Researchers at the Australian National University (ANU) will lead development of Australia’s first satellite to monitor bushfires.
The satellite will measure forest fuel load and vegetation moisture, and will be specifically tuned to detect changes in plants and trees such as eucalypts, which are highly flammable.
The shoe box-sized satellite will be designed, developed and built at the ANU Mt Stromlo campus to enhance bushfire management and prevention.
The ANU Institute for Space (InSpace) has awarded A$1m (US$660,000) to the team to build an optical system that can detect changes through infrared detectors on board the satellite.
The team will partner with other researchers and the private sector to complete the project and launch the satellite into low-Earth orbit.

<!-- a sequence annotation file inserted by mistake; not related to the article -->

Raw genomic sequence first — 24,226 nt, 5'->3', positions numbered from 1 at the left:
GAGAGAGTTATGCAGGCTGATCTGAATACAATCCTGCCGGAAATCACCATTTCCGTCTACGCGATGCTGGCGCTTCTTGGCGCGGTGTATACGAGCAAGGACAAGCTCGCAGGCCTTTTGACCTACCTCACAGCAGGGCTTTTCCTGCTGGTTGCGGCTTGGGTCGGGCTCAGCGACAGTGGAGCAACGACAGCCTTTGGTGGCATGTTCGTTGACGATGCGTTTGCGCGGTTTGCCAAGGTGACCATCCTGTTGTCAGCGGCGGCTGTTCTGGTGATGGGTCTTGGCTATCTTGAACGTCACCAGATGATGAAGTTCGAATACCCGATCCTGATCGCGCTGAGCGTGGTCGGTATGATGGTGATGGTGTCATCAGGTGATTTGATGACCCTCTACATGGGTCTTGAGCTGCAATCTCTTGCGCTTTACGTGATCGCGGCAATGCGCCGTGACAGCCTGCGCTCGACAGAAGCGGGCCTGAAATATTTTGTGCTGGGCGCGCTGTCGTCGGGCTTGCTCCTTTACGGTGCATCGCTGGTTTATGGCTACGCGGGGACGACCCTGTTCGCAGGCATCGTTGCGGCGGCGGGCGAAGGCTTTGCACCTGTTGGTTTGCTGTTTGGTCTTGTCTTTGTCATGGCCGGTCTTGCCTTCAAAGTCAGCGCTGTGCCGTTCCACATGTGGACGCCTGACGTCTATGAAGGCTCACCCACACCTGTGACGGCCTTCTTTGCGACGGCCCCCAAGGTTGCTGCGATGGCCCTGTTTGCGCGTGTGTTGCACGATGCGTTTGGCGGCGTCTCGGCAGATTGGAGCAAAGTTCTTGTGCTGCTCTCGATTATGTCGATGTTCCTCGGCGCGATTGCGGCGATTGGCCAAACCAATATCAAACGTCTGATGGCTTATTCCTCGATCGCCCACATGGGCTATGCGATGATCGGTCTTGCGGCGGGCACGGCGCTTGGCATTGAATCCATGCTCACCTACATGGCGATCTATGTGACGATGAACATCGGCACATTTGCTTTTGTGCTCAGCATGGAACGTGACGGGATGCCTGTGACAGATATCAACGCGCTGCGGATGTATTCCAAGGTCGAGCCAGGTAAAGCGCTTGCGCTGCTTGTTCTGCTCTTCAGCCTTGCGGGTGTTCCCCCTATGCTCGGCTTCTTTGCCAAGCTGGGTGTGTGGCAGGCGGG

Remote-sensing expert Dr Marta Yebra is working with instrument scientist Dr Rob Sharp to plan the development of the satellite.
Dr Yebra, an InSpace mission specialist from the Fenner School of Environment and Society and the Research School of Aerospace, Mechanical and Environmental Engineering at ANU, said, “This infrared technology and data, which is not currently available, will help to target controlled burns that can reduce the frequency and severity of bushfires, as well as their long-term impacts on Australia’s people, economy, and environment.”
ANU have released a video to demonstrate the project, click here to view.